Amazingly the car and we were not damaged. A large number of people including Police and Army pulled us out. The Commissioner of Police apologised for this mishap.
We boarded an old British steam ship SS Muhammadi for our voyage to Singapore.
The car was lifted onto the deck. The lifting cable parted and the car fell upright a few meters down on the deck only causing minor damage. I personally tied down.
During our voyage we ran into a tropical typhoon where some ten thousand people drowned. We went right through the centre where it was pitch dark and wind still. It was not possible to look over the waves standing on top of the bridge.
We were the only cabin passengers with some thirteen hundred Indian coolies below deck. We had fish curry from mess tins for breakfast. The Captain never left his cabin leaving the First Officer in Charge. The ship was steered using the two engines.
I went down the engine room to have a look how they managed.
There was no panic. Coal was loaded into the engine by hand using buckets.
The situation in the passenger holds were indescribable.
In Penang harbor the Captain went ashore while the First Officer and I raided the
Whiskey store. We drank Whiskey from beer glasses and became so drunk that we became quite sober again.
In Singapore we contacted the BMC agents who allowed me to repair our vehicle in their workshop which was not a difficult job.
We went to the Dutch Embassy who suggested that we contact the Tiger (Heineken) Brewery. We were welcomed by the Manager who unbeknown to me was a study friend of my father. A bit later we were introduced to the Chief Engineer who was my cousin who had recently been transferred to Singapore.
After our trip through Malaya, Thailand, Vietnam and Cambodia we returned to Singapore and boarded a Danish ship to Fremantle.
It took us less than one day to find a job in Melbourne. We drove across the Nullarbor to Melbourne.
We crossed borders and entered Australia on a Carnet en Douane which allowed us to drive for a couple of years in Australia. Eventually I contacted Customs who allowed us to import the car as “scrap iron”. We had travelled over one and a half year and covered some seventy thousand kilometers mostly over very poor roads, tracks and cross country. We had no breakdowns. We sold our car to a prospector who had it for years after us.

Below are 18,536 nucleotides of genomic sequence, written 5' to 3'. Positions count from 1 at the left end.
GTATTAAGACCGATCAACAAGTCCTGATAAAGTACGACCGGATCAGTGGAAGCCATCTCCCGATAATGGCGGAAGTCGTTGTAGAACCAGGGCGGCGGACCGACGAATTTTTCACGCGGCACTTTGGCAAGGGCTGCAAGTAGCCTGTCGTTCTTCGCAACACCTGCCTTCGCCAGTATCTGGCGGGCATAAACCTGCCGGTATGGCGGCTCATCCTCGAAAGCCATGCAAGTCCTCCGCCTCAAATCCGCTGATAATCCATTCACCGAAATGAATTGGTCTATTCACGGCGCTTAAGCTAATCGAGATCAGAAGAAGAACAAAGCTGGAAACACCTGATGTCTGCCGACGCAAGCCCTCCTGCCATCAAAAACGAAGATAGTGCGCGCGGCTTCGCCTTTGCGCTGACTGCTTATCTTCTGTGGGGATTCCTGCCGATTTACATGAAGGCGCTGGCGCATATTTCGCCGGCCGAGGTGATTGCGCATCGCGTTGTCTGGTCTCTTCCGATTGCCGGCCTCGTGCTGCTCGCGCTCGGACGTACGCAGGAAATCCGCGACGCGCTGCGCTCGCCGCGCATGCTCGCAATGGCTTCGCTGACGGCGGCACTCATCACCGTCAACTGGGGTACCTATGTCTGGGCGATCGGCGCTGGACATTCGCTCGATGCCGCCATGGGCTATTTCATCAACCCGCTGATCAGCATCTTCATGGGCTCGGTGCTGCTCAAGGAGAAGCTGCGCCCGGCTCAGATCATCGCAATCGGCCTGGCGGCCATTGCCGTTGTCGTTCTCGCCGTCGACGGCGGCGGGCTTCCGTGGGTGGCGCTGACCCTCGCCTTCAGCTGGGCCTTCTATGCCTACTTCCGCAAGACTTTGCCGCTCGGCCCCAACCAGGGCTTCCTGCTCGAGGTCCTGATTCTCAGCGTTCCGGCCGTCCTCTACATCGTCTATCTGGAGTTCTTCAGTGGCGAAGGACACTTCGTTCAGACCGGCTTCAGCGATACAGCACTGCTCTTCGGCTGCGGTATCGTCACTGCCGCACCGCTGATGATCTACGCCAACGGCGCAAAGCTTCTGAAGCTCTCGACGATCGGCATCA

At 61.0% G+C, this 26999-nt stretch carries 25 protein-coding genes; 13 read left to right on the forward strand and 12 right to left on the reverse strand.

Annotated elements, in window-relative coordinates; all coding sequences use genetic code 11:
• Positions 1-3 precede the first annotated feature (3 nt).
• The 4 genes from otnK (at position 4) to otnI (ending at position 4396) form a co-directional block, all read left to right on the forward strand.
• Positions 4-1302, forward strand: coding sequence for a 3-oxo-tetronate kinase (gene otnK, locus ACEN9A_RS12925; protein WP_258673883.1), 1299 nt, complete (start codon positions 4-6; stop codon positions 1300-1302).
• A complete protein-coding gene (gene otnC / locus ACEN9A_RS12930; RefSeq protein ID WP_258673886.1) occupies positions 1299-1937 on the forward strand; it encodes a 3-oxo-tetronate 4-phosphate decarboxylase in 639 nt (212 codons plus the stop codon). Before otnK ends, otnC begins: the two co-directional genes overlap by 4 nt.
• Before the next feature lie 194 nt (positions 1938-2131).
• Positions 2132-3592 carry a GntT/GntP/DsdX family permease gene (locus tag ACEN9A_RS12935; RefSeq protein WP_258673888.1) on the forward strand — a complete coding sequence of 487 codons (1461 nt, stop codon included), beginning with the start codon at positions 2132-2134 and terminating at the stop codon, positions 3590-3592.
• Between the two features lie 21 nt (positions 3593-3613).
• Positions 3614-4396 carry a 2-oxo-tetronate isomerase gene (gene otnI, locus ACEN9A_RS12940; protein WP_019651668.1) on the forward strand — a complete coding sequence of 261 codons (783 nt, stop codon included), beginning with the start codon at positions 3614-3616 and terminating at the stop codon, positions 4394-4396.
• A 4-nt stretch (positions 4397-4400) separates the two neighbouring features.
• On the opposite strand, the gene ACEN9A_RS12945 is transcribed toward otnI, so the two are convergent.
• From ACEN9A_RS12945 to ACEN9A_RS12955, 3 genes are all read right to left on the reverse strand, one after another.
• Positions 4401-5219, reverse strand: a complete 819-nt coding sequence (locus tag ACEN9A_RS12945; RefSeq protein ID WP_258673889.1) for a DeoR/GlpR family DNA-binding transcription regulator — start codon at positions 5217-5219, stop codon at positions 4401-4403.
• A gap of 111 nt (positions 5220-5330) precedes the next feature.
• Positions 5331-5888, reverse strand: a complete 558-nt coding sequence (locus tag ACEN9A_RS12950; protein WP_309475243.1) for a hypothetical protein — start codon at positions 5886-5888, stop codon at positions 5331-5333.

I have had several Land rovers and other 4wd’s, but Gipsy’s are marvelous vehicles. Very simple, robust and very capable. They are a joy to drive.
I learned to drive on tractors and Jeeps and to navigate while sailing on the North Sea as a child.
In the Dutch Army during my compulsory military service during the cold war learned to navigate and gained more off road skills both in Holland and in France both using Jeeps and DAF trucks.
Before this trip I went on bicycle around Europe from Holland to Norway to Greece.
This was followed by my travelling around the Near East and crossing the Saudi Desert and the Sahara by car on my own.
Our Gipsy was a LHD with Flexitor suspension and heavy duty shock absorbers. We used Michelin 750 x 16 XY tyres with tubes on over width rims. We carried one spare.
We carried spare engine oil, gear oil and Glycol antifreeze.
We did the whole journey on the same tyres which were not finished at the end of our journey.
Looking back I would probably have selected leaf springs rigid axles and a Diesel engine.
We sold our Gipsy while in the outback of NSW on the other side of our continent from where I live now. The last time I heard about it was after about twenty years.